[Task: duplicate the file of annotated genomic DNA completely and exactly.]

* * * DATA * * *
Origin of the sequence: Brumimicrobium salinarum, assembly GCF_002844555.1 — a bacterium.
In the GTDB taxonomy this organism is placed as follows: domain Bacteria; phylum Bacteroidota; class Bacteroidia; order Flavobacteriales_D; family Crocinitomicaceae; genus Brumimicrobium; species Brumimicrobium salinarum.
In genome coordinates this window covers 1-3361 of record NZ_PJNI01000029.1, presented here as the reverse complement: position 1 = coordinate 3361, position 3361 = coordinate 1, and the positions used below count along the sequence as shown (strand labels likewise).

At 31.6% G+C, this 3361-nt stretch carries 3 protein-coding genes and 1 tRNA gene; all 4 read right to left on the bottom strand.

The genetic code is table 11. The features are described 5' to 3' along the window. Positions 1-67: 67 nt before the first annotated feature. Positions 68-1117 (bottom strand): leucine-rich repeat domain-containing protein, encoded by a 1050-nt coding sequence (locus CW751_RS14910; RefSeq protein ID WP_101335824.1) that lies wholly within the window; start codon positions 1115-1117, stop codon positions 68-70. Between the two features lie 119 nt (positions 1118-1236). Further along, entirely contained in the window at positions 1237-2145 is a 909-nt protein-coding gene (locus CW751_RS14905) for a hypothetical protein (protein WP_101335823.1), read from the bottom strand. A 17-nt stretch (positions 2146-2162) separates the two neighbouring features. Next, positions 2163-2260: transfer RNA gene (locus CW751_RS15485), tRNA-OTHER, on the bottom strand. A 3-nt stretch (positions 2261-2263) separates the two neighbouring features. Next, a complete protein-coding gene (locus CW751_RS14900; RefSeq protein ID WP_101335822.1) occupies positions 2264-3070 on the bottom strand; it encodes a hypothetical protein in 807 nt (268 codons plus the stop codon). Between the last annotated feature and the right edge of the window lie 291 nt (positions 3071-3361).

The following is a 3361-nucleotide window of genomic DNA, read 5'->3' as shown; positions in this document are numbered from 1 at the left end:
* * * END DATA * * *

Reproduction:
Origin of the sequence: Brumimicrobium salinarum, assembly GCF_002844555.1 — a bacterium.
In the GTDB taxonomy this organism is placed as follows: domain Bacteria; phylum Bacteroidota; class Bacteroidia; order Flavobacteriales_D; family Crocinitomicaceae; genus Brumimicrobium; species Brumimicrobium salinarum.
In genome coordinates this window covers 1-3361 of record NZ_PJNI01000029.1, presented here as the reverse complement: position 1 = coordinate 3361, position 3361 = coordinate 1, and the positions used below count along the sequence as shown (strand labels likewise).

At 31.6% G+C, this 3361-nt stretch carries 3 protein-coding genes and 1 tRNA gene; all 4 read right to left on the bottom strand.

The genetic code is table 11. The features are described 5' to 3' along the window. Positions 1-67: 67 nt before the first annotated feature. Positions 68-1117 (bottom strand): leucine-rich repeat domain-containing protein, encoded by a 1050-nt coding sequence (locus CW751_RS14910; RefSeq protein ID WP_101335824.1) that lies wholly within the window; start codon positions 1115-1117, stop codon positions 68-70. Between the two features lie 119 nt (positions 1118-1236). Further along, entirely contained in the window at positions 1237-2145 is a 909-nt protein-coding gene (locus CW751_RS14905) for a hypothetical protein (protein WP_101335823.1), read from the bottom strand. A 17-nt stretch (positions 2146-2162) separates the two neighbouring features. Next, positions 2163-2260: transfer RNA gene (locus CW751_RS15485), tRNA-OTHER, on the bottom strand. A 3-nt stretch (positions 2261-2263) separates the two neighbouring features. Next, a complete protein-coding gene (locus CW751_RS14900; RefSeq protein ID WP_101335822.1) occupies positions 2264-3070 on the bottom strand; it encodes a hypothetical protein in 807 nt (268 codons plus the stop codon). Between the last annotated feature and the right edge of the window lie 291 nt (positions 3071-3361).

The following is a 3361-nucleotide window of genomic DNA, read 5'->3' as shown; positions in this document are numbered from 1 at the left end: